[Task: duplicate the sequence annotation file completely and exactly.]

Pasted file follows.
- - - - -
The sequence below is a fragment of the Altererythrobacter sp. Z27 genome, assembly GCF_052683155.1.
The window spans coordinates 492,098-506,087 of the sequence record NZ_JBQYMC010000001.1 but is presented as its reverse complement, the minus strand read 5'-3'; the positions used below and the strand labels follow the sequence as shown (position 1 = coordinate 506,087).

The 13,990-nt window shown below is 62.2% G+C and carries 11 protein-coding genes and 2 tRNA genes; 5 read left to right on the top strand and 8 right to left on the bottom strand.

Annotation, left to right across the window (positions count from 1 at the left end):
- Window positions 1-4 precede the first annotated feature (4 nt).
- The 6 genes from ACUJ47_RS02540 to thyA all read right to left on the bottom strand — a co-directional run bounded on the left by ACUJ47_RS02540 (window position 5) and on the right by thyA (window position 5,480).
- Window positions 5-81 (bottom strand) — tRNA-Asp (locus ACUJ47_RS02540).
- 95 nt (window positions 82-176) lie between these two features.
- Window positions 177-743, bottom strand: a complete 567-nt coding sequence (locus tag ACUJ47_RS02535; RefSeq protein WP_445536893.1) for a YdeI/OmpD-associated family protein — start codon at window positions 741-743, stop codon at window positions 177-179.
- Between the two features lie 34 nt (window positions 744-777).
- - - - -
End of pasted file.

The sequence below is a fragment of the Altererythrobacter sp. Z27 genome, assembly GCF_052683155.1.
The window spans coordinates 492,098-506,087 of the sequence record NZ_JBQYMC010000001.1 but is presented as its reverse complement, the minus strand read 5'-3'; the positions used below and the strand labels follow the sequence as shown (position 1 = coordinate 506,087).

The 13,990-nt window shown below is 62.2% G+C and carries 11 protein-coding genes and 2 tRNA genes; 5 read left to right on the top strand and 8 right to left on the bottom strand.

Annotation, left to right across the window (positions count from 1 at the left end):
- Window positions 1-4 precede the first annotated feature (4 nt).
- The 6 genes from ACUJ47_RS02540 to thyA all read right to left on the bottom strand — a co-directional run bounded on the left by ACUJ47_RS02540 (window position 5) and on the right by thyA (window position 5,480).
- Window positions 5-81 (bottom strand) — tRNA-Asp (locus ACUJ47_RS02540).
- 95 nt (window positions 82-176) lie between these two features.
- Window positions 177-743, bottom strand: a complete 567-nt coding sequence (locus tag ACUJ47_RS02535; RefSeq protein WP_445536893.1) for a YdeI/OmpD-associated family protein — start codon at window positions 741-743, stop codon at window positions 177-179.
- Between the two features lie 34 nt (window positions 744-777).